The Senate has voted on the last of the many amendments to the reconciliation bill, none of which have passed. Kent Conrad spoke about the two technical changes to the bill cited by the Senate parliamentarian, and the presiding officer (in a surprise appearance, Vice President Joe Biden) confirmed that there would be no further points of order risen.

So, the reconciliation bill will get a final vote in moments, and it is highly likely to pass with 57 votes, including all Senate Democrats except for Ben Nelson and Blanche Lincoln. Democrats offered no perfecting amendments to the majority vote legislation, despite having a free shot to do so without the prospect of a filibuster.

After the vote, the House expects to pass the reconciliation bill, with changes, this evening. The President will sign the bill, and changes to the health care law will be made, along with sweeping legislation altering the student loan program and ending bank and lender subsidies.

Max Baucus is now praising the work of Liz Fowler, who wrote lots of the bill. Fowler is a former WellPoint VP.

…Harry Reid is calling for a minute of silence in honor of the late Ted Kennedy, in advance of the vote.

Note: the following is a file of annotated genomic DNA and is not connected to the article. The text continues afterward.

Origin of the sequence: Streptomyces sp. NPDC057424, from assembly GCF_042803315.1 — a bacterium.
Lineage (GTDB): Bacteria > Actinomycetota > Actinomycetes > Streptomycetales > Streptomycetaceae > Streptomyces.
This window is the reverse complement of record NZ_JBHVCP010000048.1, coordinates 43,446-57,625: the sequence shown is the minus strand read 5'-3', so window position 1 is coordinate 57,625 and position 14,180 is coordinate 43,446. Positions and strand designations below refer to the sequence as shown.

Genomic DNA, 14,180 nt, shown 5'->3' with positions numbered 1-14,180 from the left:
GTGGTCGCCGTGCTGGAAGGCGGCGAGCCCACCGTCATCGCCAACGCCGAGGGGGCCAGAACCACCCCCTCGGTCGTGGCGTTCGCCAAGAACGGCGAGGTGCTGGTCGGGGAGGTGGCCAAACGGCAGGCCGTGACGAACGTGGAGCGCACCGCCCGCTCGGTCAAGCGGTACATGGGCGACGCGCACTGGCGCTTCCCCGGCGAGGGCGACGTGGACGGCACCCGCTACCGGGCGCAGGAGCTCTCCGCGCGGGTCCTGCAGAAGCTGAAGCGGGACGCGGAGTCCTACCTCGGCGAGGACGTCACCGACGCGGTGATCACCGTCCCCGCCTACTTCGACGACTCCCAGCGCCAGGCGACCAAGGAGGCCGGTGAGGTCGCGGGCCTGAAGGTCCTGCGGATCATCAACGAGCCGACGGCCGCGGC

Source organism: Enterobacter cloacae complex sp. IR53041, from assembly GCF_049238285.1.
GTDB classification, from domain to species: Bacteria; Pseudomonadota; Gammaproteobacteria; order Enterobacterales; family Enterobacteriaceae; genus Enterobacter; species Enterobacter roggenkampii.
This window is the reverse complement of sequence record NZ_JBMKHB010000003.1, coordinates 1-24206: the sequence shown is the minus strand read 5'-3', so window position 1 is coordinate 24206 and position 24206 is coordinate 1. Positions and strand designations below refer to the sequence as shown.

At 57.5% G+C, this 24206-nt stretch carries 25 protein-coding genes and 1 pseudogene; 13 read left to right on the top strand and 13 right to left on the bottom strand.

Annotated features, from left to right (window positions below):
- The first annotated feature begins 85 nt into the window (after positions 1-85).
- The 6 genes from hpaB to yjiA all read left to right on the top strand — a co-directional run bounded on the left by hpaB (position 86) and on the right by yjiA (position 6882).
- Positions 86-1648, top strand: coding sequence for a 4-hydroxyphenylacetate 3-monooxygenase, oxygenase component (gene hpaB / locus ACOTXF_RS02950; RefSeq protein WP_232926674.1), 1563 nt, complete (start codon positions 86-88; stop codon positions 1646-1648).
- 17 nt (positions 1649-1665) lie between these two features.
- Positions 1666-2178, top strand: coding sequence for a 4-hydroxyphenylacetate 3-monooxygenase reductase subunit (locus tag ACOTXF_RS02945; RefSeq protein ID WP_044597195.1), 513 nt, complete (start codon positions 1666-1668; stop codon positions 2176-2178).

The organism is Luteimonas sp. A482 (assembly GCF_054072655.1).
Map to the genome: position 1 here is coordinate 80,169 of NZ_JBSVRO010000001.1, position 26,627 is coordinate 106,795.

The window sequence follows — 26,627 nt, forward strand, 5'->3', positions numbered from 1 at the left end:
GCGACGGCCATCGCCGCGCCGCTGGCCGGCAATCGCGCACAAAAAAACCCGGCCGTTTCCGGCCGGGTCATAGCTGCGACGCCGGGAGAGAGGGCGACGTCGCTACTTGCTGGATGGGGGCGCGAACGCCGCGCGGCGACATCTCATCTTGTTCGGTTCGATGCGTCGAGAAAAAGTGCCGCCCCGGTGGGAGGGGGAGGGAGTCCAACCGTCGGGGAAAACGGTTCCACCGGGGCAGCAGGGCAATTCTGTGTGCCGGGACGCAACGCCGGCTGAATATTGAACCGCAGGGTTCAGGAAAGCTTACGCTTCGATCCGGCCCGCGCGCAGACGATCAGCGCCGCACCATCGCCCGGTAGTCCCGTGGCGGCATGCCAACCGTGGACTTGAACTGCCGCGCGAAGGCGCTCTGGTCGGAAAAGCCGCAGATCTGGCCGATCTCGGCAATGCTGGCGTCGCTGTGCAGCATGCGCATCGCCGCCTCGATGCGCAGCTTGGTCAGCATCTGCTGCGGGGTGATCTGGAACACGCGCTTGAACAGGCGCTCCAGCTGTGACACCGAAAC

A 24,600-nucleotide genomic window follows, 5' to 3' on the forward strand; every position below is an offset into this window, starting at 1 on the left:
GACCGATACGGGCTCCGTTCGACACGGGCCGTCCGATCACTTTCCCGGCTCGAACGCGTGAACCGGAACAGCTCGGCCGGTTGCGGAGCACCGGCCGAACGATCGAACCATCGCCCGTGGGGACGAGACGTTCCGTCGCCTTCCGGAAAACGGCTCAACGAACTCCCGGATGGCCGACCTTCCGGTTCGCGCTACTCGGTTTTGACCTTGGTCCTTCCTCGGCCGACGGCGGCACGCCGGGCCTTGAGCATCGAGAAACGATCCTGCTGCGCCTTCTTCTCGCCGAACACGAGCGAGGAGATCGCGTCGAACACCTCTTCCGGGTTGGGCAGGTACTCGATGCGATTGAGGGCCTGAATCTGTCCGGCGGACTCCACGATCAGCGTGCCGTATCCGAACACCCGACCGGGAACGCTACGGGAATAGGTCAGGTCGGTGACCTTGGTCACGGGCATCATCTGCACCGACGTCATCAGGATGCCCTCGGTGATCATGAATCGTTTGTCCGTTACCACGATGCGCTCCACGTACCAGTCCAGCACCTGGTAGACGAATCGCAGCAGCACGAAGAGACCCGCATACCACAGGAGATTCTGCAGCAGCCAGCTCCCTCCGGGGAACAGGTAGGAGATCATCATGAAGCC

…Joe Biden just sustained the two points of order about the two Byrd rule violations in the reconciliation bill. He was never going to overrule the advice of the parliamentarian, but it’s worth noting.

…Biden is calling for the Yeas and Nays. The Senators will answer from their desks. Evan Bayh just voted Aye. This will end up 57-43, in all likelihood.

…Lieberman officially votes Aye on the changes, and Lincoln officially votes No, against removing bank subsidies and transferring the money to students.

…Democrats have over 50 votes, so this will pass, they’re just wrapping up the final voters. In a surprise, Mark Pryor votes No (covering for Lincoln?).

…The tally right now is 56-40, only four Republicans are left, and they may not bother with the vote. (Mark Pryor, Ben Nelson and Blanche Lincoln were the only No votes)

…OK, the final tally will be 56-43, the reconciliation bill has passed, and it will pass the House with the technical changes this evening. You can put a lid on this stage of health care reform, because it’s done.